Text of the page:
Black-owned private equity firm says discrimination led to denial of Cricket Wireless acquisition bid

Legacy Equity Advisors alleges that AT&T Inc. also blocked it from making bids on other assets, instead soliciting bids from less qualified white-owned firms on more favorable terms.

A Black-owned private equity company claims that discrimination was a factor in AT&T’s rejection of its $4.6 billion acquisition bid for Cricket Wireless.

According to Bloomberg, Legacy Equity Advisors alleges that AT&T Inc. turned down its offer for a majority stake in Cricket and blocked the company from making further bids for 13 other available assets, instead soliciting bids from less qualified white-owned firms that received more favorable terms.

During attempts to acquire AT&T assets, the lawsuit alleges that company executives frequently expressed concerns about the ability of an African American-owned firm such as Legacy to secure sufficient financing to close transactions.

AT&T discrimination lawsuit
Legacy Equity Advisors, a Black-owned private equity firm, has filed a lawsuit against AT&T Inc., alleging that discrimination was a factor in the company’s rejection of its bid for Cricket Wireless. (Photo Credit: Adobe Stock)

“No other Black-owned company submitted a bid for these 14 assets,” Legacy’s lawyers said in the lawsuit, Bloomberg reported, “while at the same time, white-owned companies were allowed to bid and ultimately acquire the assets.”

The lawsuit claims that Legacy owner Marcellus Taylor, formerly of Aldus Equity LLC, secured financing for Cricket from Jay-Z’s entertainment agency Roc Nation, Dallas investor Tom Hicks, and investment firm Bain Capital. He presented the offer during a meeting with AT&T chief financial officer John Stephens in March 2019.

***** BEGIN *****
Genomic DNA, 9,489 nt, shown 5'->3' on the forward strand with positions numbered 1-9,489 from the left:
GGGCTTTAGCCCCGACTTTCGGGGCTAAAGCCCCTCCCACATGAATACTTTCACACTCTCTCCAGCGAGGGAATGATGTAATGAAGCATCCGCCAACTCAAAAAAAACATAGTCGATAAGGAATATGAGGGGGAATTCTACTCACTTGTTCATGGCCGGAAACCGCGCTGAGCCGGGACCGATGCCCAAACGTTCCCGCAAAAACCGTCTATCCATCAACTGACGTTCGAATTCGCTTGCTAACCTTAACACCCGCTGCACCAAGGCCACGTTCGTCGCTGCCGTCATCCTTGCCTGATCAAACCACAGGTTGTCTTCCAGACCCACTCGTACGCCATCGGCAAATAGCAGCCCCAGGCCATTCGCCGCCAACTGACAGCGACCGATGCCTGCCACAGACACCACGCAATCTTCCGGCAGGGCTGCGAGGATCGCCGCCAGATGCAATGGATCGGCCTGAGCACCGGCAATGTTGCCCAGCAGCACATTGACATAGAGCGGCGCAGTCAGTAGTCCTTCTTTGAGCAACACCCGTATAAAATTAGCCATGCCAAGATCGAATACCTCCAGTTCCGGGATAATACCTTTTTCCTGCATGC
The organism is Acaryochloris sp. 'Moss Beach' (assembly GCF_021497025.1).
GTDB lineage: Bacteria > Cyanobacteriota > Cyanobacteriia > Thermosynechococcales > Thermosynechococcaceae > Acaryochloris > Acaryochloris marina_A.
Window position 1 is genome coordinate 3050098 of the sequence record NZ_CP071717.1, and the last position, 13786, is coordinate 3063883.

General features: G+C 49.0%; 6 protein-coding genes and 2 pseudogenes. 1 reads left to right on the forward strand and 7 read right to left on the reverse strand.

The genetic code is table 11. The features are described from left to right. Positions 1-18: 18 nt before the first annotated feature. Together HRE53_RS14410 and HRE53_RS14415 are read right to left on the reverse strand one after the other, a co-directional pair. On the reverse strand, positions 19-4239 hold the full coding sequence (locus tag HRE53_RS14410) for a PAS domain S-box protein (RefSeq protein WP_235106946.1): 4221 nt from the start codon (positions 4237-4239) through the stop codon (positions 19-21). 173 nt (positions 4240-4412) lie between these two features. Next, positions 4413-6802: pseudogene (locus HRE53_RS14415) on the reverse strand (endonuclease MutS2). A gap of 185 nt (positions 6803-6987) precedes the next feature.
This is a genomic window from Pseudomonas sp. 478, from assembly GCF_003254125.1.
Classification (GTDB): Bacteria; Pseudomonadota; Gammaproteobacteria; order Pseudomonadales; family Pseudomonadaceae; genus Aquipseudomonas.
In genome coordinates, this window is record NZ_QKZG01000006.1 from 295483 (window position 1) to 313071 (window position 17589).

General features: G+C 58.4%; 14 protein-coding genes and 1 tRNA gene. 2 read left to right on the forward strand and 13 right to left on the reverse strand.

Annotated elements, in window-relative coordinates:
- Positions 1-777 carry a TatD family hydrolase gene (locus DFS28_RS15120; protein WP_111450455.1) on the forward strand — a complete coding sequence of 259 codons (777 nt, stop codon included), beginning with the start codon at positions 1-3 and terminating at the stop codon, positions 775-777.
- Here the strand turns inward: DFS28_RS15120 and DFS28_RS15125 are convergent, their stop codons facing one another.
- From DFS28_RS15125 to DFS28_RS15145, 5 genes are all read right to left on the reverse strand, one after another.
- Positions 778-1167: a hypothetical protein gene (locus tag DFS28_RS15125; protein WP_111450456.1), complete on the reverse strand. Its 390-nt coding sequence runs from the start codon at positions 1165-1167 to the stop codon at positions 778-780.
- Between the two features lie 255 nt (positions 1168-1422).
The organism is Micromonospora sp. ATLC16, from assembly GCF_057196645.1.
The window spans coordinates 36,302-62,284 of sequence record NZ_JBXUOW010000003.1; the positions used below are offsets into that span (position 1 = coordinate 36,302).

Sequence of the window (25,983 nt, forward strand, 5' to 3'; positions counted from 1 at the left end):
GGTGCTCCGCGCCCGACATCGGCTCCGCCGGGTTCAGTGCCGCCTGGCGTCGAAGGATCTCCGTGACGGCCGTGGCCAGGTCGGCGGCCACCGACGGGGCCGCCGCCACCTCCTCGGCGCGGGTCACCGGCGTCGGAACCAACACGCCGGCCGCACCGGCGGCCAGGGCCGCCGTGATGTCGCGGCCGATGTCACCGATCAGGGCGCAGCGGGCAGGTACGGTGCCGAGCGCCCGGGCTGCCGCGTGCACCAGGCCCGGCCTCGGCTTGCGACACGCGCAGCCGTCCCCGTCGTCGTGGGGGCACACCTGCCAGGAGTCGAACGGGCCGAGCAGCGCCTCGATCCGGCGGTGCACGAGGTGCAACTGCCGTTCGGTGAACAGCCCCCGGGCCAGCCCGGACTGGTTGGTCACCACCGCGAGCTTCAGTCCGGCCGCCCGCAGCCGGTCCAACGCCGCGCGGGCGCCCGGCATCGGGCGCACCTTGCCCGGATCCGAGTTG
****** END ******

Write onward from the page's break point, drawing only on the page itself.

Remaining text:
AT&T allegedly turned down the bid but later accepted a $31 million offer from Taylor’s company to buy 88 retail outlets, a proposed deal the lawsuit calls “a sham.” 

Taylor’s attorneys claim that AT&T representatives instructed him to take ownership of the stores during the busy holiday season and informed him he was not permitted to hire existing employees, conditions allegedly “designed to block Legacy’s acquisition,” which was not finalized.

Legacy said its investment plan targets African American and Hispanic consumers, who make up most of Cricket’s clientele. The company claimed in its case that AT&T’s advertising efforts had “failed to connect with these groups” and that the company’s brand “wasn’t reaching its potential.” 

A representative for AT&T disputed the claims in the lawsuit, contending that the company does not “tolerate discrimination of any kind,” and that any suggestion otherwise is false.

The suit claims Taylor informed AT&T executives he wanted to submit a bid for future assets the company intended to sell. However, he was not allowed to do so for DirecTV, the company’s Puerto Rico cellular operation, or AT&T sites, including in Detroit and Miami Beach.

“To secure a competitive bidding price for these assets, any reasonable, non-racist company in AT&T’s position would have allowed a firm like Legacy to participate in the bidding process,” the company’s attorneys contended in the suit, according to Bloomberg. “Legacy’s money is as good and green as anyone else’s.”

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